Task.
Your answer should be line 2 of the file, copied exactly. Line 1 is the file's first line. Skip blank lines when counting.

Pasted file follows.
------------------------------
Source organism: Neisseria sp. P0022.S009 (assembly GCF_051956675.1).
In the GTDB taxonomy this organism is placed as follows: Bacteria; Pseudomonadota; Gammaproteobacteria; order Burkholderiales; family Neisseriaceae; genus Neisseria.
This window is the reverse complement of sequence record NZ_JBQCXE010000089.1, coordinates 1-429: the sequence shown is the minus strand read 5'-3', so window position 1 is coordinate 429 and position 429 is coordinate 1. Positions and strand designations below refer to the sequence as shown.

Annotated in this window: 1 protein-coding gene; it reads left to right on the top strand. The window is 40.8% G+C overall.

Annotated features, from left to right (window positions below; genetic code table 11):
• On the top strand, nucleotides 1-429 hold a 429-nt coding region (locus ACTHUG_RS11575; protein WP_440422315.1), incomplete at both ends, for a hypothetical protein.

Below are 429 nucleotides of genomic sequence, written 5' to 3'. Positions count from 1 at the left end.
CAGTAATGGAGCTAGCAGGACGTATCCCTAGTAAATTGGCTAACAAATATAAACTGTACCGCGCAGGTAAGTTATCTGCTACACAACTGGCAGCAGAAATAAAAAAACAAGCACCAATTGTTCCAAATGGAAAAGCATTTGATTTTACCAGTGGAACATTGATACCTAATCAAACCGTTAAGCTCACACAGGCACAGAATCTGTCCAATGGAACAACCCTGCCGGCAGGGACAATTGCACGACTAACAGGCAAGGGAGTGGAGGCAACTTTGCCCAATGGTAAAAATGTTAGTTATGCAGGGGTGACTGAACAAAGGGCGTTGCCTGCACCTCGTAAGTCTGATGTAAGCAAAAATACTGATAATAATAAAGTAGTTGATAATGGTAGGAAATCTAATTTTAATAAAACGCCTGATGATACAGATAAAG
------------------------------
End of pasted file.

In the GTDB taxonomy this organism is placed as follows: Bacteria; Pseudomonadota; Gammaproteobacteria; order Burkholderiales; family Neisseriaceae; genus Neisseria.